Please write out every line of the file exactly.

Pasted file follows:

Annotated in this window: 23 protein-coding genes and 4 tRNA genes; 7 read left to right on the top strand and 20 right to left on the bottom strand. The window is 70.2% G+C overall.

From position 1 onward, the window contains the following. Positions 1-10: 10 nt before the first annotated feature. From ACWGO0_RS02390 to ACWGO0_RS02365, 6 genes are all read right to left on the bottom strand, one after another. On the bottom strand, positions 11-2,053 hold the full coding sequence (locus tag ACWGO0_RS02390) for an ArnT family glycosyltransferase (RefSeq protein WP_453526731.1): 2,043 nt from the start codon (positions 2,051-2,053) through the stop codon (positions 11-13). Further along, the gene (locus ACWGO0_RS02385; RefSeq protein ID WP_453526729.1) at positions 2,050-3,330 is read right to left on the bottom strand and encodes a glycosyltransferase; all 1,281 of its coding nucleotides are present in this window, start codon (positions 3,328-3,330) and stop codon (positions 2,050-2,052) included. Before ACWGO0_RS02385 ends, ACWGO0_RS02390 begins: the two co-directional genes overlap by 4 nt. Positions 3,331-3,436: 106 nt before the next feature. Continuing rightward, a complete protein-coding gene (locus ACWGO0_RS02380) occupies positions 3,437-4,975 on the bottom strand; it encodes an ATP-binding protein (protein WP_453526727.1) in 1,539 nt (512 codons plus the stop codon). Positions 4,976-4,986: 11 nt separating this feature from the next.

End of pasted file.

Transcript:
Annotated in this window: 23 protein-coding genes and 4 tRNA genes; 7 read left to right on the top strand and 20 right to left on the bottom strand. The window is 70.2% G+C overall.

From position 1 onward, the window contains the following. Positions 1-10: 10 nt before the first annotated feature. From ACWGO0_RS02390 to ACWGO0_RS02365, 6 genes are all read right to left on the bottom strand, one after another. On the bottom strand, positions 11-2,053 hold the full coding sequence (locus tag ACWGO0_RS02390) for an ArnT family glycosyltransferase (RefSeq protein WP_453526731.1): 2,043 nt from the start codon (positions 2,051-2,053) through the stop codon (positions 11-13). Further along, the gene (locus ACWGO0_RS02385; RefSeq protein ID WP_453526729.1) at positions 2,050-3,330 is read right to left on the bottom strand and encodes a glycosyltransferase; all 1,281 of its coding nucleotides are present in this window, start codon (positions 3,328-3,330) and stop codon (positions 2,050-2,052) included. Before ACWGO0_RS02385 ends, ACWGO0_RS02390 begins: the two co-directional genes overlap by 4 nt. Positions 3,331-3,436: 106 nt before the next feature. Continuing rightward, a complete protein-coding gene (locus ACWGO0_RS02380) occupies positions 3,437-4,975 on the bottom strand; it encodes an ATP-binding protein (protein WP_453526727.1) in 1,539 nt (512 codons plus the stop codon). Positions 4,976-4,986: 11 nt separating this feature from the next.